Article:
In the late 17th century, Mughal emperor Aurangzeb is trying to make inroads into south India. He sends Udaybhan to assume charge of the strategically important fort of Kondhana, which the Marathas had had to give up. In response, Maratha ruler Shivaji sends the general Tanhaji to recapture it (there’s a bizarre scene where Devgn dresses up as a priest in order to convince his king to allow him to go and fight). The ensuing battle is a storied one in Maratha history – though the film leaves out one particularly crazy story: that the formidable walls of the fort were scaled with the help of a rope attached to a monitor lizard.

Unlike the recent Panipat, which took pains to lay out its historical context, there isn’t much political or social knowledge to be gleaned here. Everything’s rendered in broad strokes, and Raut and co-writer Prakash Kapadia don’t mind repeating things for the inattentive viewer. One bit of crosscutting results in this sparkling exchange. Udaybhan: “We’ll travel via Shirdhon." Tanhaji to Shivaji: “Shirdhon. Shirdhon. He’ll go from Shirdhon. Shirdhon."

Still, with its Prince of Persia physics and Amar Chitra Katha aesthetics, Tanhaji is surprisingly enjoyable. Raut is a fluent director of action, transforming ideas that must have seemed bizarre on paper into persuasively choreographed sequences (credit, also, to cinematographer Keiko Nakahara). The bees-and-bungee attack early on is as freakishly inventive as anything since Baahubali . If Hindi cinema is to keep churning out violent historicals, the least they can do is get the fighting right. Tanhaji , which has the same feel for bodies in violent motion as Padmaavat did for sari drapes, represents one kind of way forward.

The film is never far from silliness, but there’s often a reason attached. Tanhaji, on a recce mission, leads a celebration at Kondhana and a delighted Udaybhan mimics his moves. He’s captured, of course, but the point isn't sensible tactics; it’s a nod to the Hindi cinema tradition of the climactic dance. When an elephant trunk is sliced off, it’s a reminder of the scene at the start where a human hand is cut off, and a premonition of a later dismemberment. The one flashback in the film is used productively, giving us a look at a more human Udaybhan.

The mention of Brahmin janeu by Tanhaji’s wife, Savitribai (Kajol), in the trailer has been replaced by a line that isn’t caste-specific. But Muslim rulers and their collaborators, from the 12th century to the 18th, continue to be fair game. Aurangzeb and another king play a game of human chess ending in actual casualties. Udaybhan may be Rajput but he dresses like a Mughal. He eats meat off the bone, an insidious differentiator used in just about every recent Hindi historical. He captures a Hindu princess and places her in chains. He steps on a carpet that has a map of India on it. Traitor. Anti-national. If only he wasn’t so much fun.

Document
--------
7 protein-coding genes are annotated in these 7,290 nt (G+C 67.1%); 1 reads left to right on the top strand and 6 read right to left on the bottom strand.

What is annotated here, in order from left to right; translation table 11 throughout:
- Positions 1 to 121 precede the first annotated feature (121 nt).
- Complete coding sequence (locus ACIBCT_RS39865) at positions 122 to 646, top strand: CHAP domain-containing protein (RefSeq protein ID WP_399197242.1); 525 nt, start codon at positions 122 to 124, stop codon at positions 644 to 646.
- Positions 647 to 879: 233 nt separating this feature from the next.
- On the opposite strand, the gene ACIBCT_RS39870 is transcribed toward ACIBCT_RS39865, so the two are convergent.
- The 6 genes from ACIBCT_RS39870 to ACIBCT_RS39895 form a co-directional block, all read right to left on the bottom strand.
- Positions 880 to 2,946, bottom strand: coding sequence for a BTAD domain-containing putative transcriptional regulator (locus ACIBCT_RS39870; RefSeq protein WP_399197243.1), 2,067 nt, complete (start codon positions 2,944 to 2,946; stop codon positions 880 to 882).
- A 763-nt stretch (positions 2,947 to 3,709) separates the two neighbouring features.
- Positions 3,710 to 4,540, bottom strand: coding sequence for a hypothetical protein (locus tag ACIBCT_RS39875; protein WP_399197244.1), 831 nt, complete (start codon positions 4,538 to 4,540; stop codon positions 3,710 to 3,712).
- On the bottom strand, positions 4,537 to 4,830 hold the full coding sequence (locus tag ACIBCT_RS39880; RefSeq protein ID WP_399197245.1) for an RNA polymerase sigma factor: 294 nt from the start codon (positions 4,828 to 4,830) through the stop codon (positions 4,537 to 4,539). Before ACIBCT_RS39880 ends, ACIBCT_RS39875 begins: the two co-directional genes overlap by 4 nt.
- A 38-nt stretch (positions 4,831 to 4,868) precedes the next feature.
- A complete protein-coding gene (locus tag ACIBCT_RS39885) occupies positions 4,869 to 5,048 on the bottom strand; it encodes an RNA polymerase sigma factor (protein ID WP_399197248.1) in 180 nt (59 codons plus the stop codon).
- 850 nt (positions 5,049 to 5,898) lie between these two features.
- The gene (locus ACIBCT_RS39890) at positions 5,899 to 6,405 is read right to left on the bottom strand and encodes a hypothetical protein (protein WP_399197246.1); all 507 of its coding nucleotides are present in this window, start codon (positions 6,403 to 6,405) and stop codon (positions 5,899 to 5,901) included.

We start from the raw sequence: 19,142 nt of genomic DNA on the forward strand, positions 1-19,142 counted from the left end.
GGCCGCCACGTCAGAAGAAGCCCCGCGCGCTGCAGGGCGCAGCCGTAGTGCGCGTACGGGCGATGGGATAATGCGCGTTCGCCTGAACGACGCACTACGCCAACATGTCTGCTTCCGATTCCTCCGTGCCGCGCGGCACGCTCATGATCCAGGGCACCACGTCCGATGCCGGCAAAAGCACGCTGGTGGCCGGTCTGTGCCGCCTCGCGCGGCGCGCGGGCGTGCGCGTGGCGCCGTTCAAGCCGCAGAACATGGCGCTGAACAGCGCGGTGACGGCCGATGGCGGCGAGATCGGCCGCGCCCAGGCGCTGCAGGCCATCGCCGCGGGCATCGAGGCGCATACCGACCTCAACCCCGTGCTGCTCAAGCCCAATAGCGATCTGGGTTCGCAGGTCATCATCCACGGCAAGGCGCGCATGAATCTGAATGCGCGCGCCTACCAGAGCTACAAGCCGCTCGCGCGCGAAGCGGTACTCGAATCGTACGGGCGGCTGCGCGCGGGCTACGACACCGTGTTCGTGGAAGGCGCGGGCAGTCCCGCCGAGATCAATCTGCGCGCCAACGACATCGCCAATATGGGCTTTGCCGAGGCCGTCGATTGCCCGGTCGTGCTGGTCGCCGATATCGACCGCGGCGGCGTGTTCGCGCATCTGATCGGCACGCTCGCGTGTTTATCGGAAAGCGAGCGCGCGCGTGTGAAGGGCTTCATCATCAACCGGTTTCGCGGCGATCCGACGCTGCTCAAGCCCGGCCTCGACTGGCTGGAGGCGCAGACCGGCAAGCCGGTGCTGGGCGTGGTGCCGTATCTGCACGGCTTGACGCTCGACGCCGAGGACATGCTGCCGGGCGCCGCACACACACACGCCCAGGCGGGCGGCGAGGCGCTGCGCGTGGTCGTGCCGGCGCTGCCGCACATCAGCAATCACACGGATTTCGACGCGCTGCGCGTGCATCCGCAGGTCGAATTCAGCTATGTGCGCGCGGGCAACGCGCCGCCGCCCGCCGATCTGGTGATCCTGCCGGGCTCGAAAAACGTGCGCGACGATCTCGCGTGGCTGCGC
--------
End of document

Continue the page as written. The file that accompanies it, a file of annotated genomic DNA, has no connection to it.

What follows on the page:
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Tanhaji: The Unsung Warrior

2020, History/Drama, 2h 11m

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Tanhaji: the unsung warrior   photos.

Chhatrapati Shivaji's right-hand man, braveheart Subhedar Tanhaji Malusare, pits his sharp acumen against the brawn of ruthless and hedonistic Mughal chieftain Udaybhan Singh Rathore to recapture Kondhana for the Maratha empire.

Genre: History, Drama, Action

Original Language: Hindi

Director: Om Raut

Producer: Bhushan Kumar , Krishan Kumar

Writer: Prakash Kapadia

Box Office (Gross USA): $2.1M

Runtime: 2h 11m

Production Co: Ajay Devgn Ffilms, T-Series

Cast & Crew

Ajay Devgan

Saif Ali Khan

Udaybhan Rathod

Savitribai Malusare

Kiran Rathod

Emperor Aurangzeb

Neha Sharma

Sharad Kelkar

Chhatrapati Shivaji Maharaj

Nitesh Kalbande

Divya Malusare Maratha

Shashank Shende

Ajinkya Deo

Chandraji Pisal

Tareeq Ahmed Khan

Prakash Kapadia

Screenwriter

Bhushan Kumar

Krishan Kumar

Keiko Nakahara

Cinematographer

Dharmendra Sharma

Film Editing

Original Music

Sriram Iyengar

Production Design

Nachiket Barve

Costume Design

Vicky Sidana

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Naruto Live-Action Movie in the Works With Shang-Chi Director Destin Daniel Cretton

Believe it.

Michael Cripe Avatar

A live-action Naruto movie is in the works at Lionsgate with Shang-Chi and the Legend of the Ten Rings’ Destin Daniel Cretton tapped to write and direct, the studio announced today.